If the cost of traveling is holding you back—or if you’re simply interested in experiencing an alternative way of traveling—consider volunteering for a work exchange program.
There are number of organizations across the globe that link volunteers up with business, farms, organizations, and people who are willing to exchange food and accommodation for labor.
Taking part in an exchange can be a tremendous way to see the world, avoid the beaten path, learn a language, meet people, and truly immerse yourself in a foreign culture. But before you go, it’s important to find the organization and host that’s right for you. Here’s a list that’ll help you get started:
Find Your Inner-farmer While WWOOFing
WWOOF—pronounced the same way as a dog’s bark—is an acronym for the World Wide Organic Organization of Farming. It was originally founded in 1971 so London workers could escape the city and learn how to grow food. Now days, the organization has expanded, linking volunteers with organic farms located all across the U.S and the globe. There are currently more than 75,000 WWOOFers in more than 100 countries and on six continents.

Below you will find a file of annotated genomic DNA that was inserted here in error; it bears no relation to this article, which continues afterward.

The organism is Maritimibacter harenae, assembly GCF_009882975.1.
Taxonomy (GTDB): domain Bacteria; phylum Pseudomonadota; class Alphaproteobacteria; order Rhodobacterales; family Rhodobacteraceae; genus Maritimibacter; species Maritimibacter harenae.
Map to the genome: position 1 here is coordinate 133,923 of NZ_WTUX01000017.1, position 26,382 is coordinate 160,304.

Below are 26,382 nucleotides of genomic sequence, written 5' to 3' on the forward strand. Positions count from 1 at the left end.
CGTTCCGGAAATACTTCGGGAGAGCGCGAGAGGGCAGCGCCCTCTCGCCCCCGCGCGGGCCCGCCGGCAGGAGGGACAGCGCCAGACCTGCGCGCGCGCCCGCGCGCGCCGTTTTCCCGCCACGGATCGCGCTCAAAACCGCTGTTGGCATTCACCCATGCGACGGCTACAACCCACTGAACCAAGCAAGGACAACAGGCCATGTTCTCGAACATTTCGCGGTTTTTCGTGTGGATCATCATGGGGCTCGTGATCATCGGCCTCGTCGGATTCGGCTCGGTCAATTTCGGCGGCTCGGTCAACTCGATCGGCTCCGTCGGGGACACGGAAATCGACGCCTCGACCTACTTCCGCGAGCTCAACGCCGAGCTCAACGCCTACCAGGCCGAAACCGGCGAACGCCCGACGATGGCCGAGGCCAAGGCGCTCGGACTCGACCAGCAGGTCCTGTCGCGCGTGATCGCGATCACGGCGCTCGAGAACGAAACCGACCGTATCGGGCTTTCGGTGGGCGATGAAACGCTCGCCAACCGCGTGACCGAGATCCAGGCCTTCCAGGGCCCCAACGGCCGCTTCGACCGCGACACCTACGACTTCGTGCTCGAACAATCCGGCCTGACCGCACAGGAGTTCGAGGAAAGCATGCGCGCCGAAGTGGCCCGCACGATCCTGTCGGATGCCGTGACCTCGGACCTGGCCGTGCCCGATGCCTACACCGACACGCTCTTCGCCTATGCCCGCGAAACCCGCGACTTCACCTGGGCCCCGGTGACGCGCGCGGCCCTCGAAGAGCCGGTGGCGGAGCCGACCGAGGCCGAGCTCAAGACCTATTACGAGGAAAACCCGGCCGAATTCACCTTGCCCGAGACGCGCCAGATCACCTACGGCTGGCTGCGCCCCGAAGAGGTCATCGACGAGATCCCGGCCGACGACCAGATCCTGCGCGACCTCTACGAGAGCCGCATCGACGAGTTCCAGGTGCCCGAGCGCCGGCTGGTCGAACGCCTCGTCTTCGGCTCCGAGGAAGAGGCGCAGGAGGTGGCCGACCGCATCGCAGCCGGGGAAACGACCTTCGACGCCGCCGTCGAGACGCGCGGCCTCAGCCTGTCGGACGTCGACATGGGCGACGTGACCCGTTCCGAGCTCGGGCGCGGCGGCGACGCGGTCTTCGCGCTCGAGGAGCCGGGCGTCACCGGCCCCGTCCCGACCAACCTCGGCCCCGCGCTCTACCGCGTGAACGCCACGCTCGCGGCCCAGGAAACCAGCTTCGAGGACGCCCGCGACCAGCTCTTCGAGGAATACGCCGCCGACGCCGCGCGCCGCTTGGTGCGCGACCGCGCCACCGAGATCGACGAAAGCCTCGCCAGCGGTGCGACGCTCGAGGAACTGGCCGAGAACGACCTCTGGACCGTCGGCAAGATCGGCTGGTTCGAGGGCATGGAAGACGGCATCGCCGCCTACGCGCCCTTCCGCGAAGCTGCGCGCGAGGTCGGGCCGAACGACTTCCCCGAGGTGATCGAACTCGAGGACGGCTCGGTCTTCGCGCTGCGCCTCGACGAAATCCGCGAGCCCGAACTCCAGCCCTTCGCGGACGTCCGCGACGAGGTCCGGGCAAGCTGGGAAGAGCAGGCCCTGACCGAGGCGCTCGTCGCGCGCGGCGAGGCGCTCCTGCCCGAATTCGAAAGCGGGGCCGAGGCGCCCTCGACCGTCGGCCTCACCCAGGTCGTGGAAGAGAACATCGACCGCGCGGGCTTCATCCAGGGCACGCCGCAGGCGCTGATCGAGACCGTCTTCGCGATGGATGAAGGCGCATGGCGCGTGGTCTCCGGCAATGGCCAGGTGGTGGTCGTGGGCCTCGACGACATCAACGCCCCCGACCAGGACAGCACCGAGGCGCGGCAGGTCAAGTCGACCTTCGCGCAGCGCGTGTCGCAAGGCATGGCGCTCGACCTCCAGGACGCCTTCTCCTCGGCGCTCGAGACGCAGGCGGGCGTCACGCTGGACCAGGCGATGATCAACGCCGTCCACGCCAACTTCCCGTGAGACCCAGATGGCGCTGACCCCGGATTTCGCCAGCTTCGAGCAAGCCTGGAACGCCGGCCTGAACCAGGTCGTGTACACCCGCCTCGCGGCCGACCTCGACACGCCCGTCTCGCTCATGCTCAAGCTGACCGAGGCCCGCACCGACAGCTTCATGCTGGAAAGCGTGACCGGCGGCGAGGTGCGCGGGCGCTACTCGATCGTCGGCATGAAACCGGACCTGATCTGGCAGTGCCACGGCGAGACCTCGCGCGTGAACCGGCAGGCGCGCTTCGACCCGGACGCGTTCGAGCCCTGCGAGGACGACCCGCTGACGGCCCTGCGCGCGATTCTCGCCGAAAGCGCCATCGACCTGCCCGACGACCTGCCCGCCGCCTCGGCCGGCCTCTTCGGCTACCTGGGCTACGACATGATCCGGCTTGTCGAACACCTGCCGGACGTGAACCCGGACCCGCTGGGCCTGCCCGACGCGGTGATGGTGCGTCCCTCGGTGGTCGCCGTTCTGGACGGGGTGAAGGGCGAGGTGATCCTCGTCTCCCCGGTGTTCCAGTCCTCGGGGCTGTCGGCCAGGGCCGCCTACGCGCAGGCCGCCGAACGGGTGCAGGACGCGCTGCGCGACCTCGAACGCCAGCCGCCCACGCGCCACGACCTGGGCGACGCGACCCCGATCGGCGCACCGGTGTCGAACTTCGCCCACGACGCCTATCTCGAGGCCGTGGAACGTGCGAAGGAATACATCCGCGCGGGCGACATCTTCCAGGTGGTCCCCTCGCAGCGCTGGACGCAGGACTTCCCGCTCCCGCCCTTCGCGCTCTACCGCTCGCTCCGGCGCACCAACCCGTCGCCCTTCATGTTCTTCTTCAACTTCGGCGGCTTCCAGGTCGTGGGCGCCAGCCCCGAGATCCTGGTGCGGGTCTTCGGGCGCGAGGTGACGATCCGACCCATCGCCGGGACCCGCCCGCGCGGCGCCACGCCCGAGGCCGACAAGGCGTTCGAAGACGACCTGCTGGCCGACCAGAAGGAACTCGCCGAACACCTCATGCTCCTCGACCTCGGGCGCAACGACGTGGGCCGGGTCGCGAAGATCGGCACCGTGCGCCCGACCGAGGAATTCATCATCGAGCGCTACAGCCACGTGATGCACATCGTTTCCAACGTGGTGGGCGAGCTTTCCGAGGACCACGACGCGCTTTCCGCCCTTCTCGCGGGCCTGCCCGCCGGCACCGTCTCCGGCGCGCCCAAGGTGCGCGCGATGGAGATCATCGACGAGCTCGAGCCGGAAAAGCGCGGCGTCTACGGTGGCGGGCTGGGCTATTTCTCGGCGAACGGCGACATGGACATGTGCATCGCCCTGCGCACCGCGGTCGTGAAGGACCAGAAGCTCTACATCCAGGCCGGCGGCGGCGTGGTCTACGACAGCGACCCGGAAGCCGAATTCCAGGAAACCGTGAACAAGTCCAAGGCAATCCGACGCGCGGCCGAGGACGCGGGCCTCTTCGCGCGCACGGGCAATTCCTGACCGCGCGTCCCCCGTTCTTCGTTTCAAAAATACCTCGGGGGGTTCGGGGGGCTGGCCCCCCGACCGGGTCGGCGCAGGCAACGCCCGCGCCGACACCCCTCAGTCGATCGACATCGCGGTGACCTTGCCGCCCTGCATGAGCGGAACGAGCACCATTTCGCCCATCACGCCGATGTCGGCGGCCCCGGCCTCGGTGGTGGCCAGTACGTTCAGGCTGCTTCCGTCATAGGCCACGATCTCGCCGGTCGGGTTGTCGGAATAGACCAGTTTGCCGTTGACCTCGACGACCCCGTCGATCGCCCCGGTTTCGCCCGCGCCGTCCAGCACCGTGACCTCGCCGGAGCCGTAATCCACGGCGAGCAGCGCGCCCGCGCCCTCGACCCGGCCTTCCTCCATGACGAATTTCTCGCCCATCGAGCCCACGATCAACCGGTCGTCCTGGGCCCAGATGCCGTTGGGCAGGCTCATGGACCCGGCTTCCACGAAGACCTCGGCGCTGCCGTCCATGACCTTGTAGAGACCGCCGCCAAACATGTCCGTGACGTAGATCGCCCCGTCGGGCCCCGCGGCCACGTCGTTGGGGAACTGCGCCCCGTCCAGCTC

What They Offer: in exchange for your help, which consists of working 4 – 6 hours a day, the WWOOF hosts provides volunteers with food, accommodation and opportunities to learn about farming and local culture.
Requirements: the requirements and needed abilities can vary from host to host, but typically volunteers have to be at least 18 year-old. No prior knowledge of farming is necessary, and the duration of stay and time off is negotiable and depends on the host. All travel and visa arrangements must be taken care of by the volunteer and a small fee, which varies from country to country, is required to become a WWOOF member.
Travel The World With Workaway
Workaway is a similar fair, work exchange organization. Though unlike WWOOFing, Workaway presents volunteers with an expansive list of opportunities—beyond farming.
What They Offer: Workaway offers budget travelers and cultural seekers a vast array of exchange options in nearly every corner of the world. For example, you could teach at a boarding school in Mazabuka, restore a house in France, work on a Swiss farm, be an au pair in Australia, work at a bar in Nicaragua, help with horses in Spain—the options and locations are seemingly endless.
Requirements: there is no age requirement with Workaway, and naturally, the other requirements are dependent upon the kind of job you’re applying for. Workaway is not an agency so it’s up to the volunteer to make travel and visa arrangements and to contact the host. There is also a small fee (around $24 USD) to become a member (http://www.workaway.info/signup-en.html).